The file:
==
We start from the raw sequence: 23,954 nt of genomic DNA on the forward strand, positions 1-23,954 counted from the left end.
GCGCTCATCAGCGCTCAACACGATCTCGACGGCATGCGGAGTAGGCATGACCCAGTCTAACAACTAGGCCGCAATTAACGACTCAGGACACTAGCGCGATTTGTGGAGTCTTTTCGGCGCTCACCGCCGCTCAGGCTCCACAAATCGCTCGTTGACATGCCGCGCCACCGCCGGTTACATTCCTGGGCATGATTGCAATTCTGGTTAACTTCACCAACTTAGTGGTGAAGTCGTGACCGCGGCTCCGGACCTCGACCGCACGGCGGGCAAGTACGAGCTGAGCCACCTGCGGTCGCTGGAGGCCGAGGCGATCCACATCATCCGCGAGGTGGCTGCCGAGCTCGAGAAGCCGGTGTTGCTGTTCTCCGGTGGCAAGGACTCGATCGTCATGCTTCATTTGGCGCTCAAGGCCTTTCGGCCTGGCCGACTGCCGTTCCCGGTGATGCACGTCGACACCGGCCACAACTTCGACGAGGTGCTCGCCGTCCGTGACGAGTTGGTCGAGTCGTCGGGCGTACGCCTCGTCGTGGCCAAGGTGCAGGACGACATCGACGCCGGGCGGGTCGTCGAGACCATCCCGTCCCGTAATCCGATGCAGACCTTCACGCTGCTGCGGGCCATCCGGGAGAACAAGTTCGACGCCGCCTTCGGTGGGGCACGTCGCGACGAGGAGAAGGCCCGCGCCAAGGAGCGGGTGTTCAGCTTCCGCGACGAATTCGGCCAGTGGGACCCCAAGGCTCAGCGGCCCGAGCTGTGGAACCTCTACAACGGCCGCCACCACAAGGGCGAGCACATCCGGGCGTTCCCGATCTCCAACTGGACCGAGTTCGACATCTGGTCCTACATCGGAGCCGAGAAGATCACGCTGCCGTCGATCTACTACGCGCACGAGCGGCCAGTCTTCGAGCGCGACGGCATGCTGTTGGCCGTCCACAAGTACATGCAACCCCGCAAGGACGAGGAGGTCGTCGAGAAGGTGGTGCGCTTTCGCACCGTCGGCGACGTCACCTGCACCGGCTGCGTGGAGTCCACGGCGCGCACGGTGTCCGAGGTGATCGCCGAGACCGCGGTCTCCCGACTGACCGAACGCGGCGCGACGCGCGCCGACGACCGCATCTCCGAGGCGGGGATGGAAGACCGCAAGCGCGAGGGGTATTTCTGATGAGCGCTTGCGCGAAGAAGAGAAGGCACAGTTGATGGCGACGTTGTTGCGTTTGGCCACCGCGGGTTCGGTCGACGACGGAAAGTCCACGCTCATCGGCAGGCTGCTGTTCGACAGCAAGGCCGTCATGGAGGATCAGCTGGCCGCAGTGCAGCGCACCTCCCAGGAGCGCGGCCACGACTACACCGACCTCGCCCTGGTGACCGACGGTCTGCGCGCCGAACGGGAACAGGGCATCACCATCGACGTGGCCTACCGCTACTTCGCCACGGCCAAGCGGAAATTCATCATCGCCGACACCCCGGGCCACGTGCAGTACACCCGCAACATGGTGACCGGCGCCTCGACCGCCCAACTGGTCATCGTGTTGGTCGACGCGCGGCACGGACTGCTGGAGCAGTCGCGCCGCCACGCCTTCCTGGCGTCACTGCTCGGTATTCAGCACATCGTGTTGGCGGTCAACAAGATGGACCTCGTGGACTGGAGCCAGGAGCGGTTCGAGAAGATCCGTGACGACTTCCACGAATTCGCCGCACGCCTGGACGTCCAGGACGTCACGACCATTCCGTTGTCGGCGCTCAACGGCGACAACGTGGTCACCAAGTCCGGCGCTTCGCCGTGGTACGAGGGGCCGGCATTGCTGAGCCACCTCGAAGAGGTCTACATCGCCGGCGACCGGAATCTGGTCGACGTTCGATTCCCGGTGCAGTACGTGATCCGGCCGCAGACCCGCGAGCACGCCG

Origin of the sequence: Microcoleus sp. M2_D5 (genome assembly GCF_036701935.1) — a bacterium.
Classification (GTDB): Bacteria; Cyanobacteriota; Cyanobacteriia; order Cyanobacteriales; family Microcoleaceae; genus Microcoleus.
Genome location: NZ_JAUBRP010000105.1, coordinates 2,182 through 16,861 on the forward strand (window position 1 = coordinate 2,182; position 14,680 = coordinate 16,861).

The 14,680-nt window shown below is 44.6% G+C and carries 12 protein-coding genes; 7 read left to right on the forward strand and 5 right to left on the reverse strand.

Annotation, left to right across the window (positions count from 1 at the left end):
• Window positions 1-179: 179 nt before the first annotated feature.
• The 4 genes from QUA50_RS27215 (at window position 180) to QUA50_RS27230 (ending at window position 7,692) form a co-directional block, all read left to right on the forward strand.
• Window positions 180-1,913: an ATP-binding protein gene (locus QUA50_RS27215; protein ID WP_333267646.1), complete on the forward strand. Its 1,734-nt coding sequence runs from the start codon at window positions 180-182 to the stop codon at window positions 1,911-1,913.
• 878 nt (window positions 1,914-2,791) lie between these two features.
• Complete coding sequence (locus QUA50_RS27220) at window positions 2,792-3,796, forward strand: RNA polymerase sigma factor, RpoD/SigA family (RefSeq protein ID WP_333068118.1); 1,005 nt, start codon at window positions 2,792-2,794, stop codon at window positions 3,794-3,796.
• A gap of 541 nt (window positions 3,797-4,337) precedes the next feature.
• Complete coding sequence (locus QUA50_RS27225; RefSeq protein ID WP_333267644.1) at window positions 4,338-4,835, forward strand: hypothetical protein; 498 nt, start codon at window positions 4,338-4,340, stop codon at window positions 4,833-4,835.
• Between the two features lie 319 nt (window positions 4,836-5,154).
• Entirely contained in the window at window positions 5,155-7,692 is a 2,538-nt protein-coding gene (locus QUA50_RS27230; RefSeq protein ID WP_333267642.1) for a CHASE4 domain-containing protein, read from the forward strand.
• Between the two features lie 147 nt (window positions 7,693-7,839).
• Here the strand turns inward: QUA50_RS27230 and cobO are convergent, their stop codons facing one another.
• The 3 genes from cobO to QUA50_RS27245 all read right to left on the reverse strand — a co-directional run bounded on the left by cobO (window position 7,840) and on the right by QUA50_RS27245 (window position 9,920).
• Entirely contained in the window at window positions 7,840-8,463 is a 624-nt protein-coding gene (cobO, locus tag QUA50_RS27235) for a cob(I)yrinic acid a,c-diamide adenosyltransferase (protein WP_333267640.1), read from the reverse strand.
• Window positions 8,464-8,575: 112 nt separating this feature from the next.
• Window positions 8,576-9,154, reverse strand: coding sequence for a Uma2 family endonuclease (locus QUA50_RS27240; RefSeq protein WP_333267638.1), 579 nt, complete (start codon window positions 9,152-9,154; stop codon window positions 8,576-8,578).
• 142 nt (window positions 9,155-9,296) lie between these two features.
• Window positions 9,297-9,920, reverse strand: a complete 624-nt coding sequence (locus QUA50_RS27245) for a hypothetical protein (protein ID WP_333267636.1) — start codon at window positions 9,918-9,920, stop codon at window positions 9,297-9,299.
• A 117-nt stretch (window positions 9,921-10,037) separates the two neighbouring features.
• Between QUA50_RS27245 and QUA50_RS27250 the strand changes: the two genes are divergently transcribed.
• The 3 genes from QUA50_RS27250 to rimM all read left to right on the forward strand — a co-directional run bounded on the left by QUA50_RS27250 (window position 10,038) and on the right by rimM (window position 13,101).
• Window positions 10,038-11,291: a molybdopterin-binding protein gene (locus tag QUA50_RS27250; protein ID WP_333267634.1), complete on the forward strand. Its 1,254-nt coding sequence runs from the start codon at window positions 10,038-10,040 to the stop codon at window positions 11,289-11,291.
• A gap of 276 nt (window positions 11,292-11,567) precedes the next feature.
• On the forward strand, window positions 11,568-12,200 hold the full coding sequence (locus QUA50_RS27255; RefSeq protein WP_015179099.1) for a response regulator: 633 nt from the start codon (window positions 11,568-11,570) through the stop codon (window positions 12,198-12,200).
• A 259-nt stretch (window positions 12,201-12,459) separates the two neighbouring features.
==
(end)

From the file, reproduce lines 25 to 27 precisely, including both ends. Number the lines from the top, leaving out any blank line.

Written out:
• A 117-nt stretch (window positions 9,921-10,037) separates the two neighbouring features.
• Between QUA50_RS27245 and QUA50_RS27250 the strand changes: the two genes are divergently transcribed.
• The 3 genes from QUA50_RS27250 to rimM all read left to right on the forward strand — a co-directional run bounded on the left by QUA50_RS27250 (window position 10,038) and on the right by rimM (window position 13,101).